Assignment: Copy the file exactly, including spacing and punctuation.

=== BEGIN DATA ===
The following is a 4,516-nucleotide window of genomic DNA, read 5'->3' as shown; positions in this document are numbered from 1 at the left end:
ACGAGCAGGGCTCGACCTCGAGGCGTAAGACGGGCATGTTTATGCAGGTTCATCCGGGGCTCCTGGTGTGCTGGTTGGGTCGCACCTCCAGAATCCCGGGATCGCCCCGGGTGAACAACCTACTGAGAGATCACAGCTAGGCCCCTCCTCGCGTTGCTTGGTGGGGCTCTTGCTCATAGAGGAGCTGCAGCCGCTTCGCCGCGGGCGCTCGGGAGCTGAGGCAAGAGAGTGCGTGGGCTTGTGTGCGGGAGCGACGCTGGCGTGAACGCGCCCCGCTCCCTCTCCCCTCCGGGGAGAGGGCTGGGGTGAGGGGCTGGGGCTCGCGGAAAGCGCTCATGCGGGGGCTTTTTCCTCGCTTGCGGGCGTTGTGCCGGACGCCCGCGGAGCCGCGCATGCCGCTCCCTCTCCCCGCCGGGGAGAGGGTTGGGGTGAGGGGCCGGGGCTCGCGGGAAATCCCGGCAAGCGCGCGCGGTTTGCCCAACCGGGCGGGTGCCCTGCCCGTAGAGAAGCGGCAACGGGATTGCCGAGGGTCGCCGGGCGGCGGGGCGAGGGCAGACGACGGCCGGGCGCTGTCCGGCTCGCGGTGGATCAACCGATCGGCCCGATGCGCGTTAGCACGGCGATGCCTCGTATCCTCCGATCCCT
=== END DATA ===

The following is a 4,516-nucleotide window of genomic DNA, read 5'->3' as shown; positions in this document are numbered from 1 at the left end:
ACGAGCAGGGCTCGACCTCGAGGCGTAAGACGGGCATGTTTATGCAGGTTCATCCGGGGCTCCTGGTGTGCTGGTTGGGTCGCACCTCCAGAATCCCGGGATCGCCCCGGGTGAACAACCTACTGAGAGATCACAGCTAGGCCCCTCCTCGCGTTGCTTGGTGGGGCTCTTGCTCATAGAGGAGCTGCAGCCGCTTCGCCGCGGGCGCTCGGGAGCTGAGGCAAGAGAGTGCGTGGGCTTGTGTGCGGGAGCGACGCTGGCGTGAACGCGCCCCGCTCCCTCTCCCCTCCGGGGAGAGGGCTGGGGTGAGGGGCTGGGGCTCGCGGAAAGCGCTCATGCGGGGGCTTTTTCCTCGCTTGCGGGCGTTGTGCCGGACGCCCGCGGAGCCGCGCATGCCGCTCCCTCTCCCCGCCGGGGAGAGGGTTGGGGTGAGGGGCCGGGGCTCGCGGGAAATCCCGGCAAGCGCGCGCGGTTTGCCCAACCGGGCGGGTGCCCTGCCCGTAGAGAAGCGGCAACGGGATTGCCGAGGGTCGCCGGGCGGCGGGGCGAGGGCAGACGACGGCCGGGCGCTGTCCGGCTCGCGGTGGATCAACCGATCGGCCCGATGCGCGTTAGCACGGCGATGCCTCGTATCCTCCGATCCCT